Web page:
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Circuit Court Opinions:

Associate Justice John Archibald Campbell, United States v. Quitman (1854)

Associate Justice John Archibald Campbell (1853–1861)

United States v. Quitman, 27 F. Cas. 680 (C.C.E.D. La. 1854) (No. 16,111) [Fifth Circuit]

John A. Quitman, a military hero of the Mexican War who twice served as governor of Mississippi, was a southern radical and fierce advocate for slavery. In 1851, Narcisco Lopez, a Venezuelan-born revolutionary, asked Quitman to help lead his expedition to liberate Cuba from Spanish rule. Quitman, like many others who desired to perpetuate American slavery, hoped that the United States would acquire Cuba and turn it into a slave state. He did not participate in Lopez’s expedition itself but did provide financial support. Quitman was arrested on charges of violating American neutrality laws, resulting in his resignation as governor, although the charges were eventually dropped.

In 1853, Quitman began to organize his own filibustering expedition (i.e., a military adventure, undertaken without official government authorization, to support a foreign revolution) to Cuba, with the same goal of ending Spanish rule to pave the way for acquisition of the island by the United States. A federal grand jury in New Orleans, where the plot was being hatched, was tasked with investigating rumors of the expedition circulating throughout the city. The grand jury obtained a printed circular disclosing that a group called “Free Cuba” had been holding meetings, issuing bonds to raise more than half a million dollars, and consulting with American military officers in preparation for the mission. The circular did not identify the leader of the movement, but the grand jury believed Quitman to be a likely suspect and summoned him to testify. Quitman refused to answer any questions on the ground that his testimony might incriminate him.

Upon receiving the report of the grand jury, the U.S. Circuit Court for the Eastern District of Louisiana summoned Quitman to show cause why he should not be required to post a bond which would be forfeited if he were to violate the neutrality laws. Quitman argued that the court could not take any action against him based on the grand jury’s inference that he was the likely leader of the expedition or any negative inference the court might draw from his refusal to testify.

Justice Campbell overruled Quitman’s objection to the bond requirement on the ground that “[t]he requisition upon the defendant involves no criminal prosecution nor charge of guilt, nor is the requisition a punishment.” Quoting legal commentator William Blackstone, he explained that under English law, bonds for good behavior had long been required of “those as to whom there is a probable ground to suspect of future misbehavior.” Quitman’s refusal to answer questions could not be used against him in a criminal proceeding but gave the court reasonable grounds to believe that Quitman was connected with the plan and thereby intended to violate the neutrality laws.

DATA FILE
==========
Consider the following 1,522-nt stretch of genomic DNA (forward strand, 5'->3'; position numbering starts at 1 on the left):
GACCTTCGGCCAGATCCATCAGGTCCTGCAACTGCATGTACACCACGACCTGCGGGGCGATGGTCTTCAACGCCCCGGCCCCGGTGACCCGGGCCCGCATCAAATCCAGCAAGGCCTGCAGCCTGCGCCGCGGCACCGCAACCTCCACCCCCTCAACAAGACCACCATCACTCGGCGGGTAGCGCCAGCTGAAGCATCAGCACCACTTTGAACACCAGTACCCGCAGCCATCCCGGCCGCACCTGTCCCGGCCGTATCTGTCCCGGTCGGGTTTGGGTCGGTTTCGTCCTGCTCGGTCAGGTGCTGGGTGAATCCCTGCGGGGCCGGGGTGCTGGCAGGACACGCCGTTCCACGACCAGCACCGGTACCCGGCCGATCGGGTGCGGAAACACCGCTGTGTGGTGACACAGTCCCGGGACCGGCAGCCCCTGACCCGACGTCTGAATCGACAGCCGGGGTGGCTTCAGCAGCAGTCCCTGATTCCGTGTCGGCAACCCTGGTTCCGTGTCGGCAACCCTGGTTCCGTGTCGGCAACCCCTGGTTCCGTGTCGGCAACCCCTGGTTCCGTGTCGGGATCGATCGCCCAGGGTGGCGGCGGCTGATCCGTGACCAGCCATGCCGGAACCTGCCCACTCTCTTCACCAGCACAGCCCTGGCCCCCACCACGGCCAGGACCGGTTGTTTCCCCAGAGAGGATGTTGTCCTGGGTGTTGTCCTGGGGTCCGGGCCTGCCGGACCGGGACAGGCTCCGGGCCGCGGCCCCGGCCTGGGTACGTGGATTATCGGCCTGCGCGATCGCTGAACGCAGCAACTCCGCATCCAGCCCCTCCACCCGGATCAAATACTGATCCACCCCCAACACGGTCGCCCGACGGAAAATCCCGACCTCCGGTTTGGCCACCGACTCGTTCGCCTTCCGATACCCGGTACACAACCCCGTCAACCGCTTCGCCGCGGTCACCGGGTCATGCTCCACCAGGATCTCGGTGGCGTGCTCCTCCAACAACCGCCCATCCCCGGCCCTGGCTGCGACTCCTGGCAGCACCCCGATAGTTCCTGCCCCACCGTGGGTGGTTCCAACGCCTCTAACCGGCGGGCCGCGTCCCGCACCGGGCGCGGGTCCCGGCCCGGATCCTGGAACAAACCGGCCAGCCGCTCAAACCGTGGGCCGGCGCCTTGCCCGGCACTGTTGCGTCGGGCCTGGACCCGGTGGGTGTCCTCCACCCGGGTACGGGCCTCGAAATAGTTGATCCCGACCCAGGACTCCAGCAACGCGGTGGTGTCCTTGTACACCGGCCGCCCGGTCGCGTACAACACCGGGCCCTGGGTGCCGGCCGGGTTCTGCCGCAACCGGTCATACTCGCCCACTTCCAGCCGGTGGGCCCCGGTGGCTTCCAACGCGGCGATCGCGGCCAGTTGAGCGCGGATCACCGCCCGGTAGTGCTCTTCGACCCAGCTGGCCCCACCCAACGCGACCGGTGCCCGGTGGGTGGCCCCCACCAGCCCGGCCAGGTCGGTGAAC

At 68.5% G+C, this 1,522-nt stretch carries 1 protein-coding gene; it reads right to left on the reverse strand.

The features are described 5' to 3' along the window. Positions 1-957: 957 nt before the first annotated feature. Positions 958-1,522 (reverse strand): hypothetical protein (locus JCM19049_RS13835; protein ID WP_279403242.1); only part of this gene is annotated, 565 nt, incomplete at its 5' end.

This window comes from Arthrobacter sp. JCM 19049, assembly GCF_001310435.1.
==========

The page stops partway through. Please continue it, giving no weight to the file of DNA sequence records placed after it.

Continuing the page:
Campbell asserted that “[t]he honor of our country, the fair repute of its citizens” depended on strict enforcement of the neutrality laws. A failure to do so, he wrote, could harm the entire nation. Quoting an English judge, he concluded, “We should be poor guardians of the public peace, if we could not interfere until an actual outrage had taken place, and, perhaps, fatal consequences ensued.”

Much to Quitman’s chagrin, his filibustering expedition never took place, having been canceled shortly before Campbell’s ruling. President Franklin Pierce, who knew about the endeavor and had originally encouraged it, ordered Quitman to stand down after passage of the controversial Kansas-Nebraska Act of May 1854. In the midst of public outcry over the act in the North, Pierce feared that the addition of more slave territory to the nation would cause irreparable harm to the Democratic Party in that region. Soon after, Quitman was elected to Congress, where he served from 1855 until his death in 1858.  

Several months after the Quitman case, the Ostend Manifesto—written by three U.S. diplomats including future president James Buchanan—leaked to the public. The document advocated the seizure of Cuba if Spain refused to sell the island to the United States. Although the plan was rejected, anti-slavery politicians were outraged, calling it a “slave power” conspiracy to spread the institution and gain increased political power. The incident further inflamed the sectional tensions that led to the Civil War.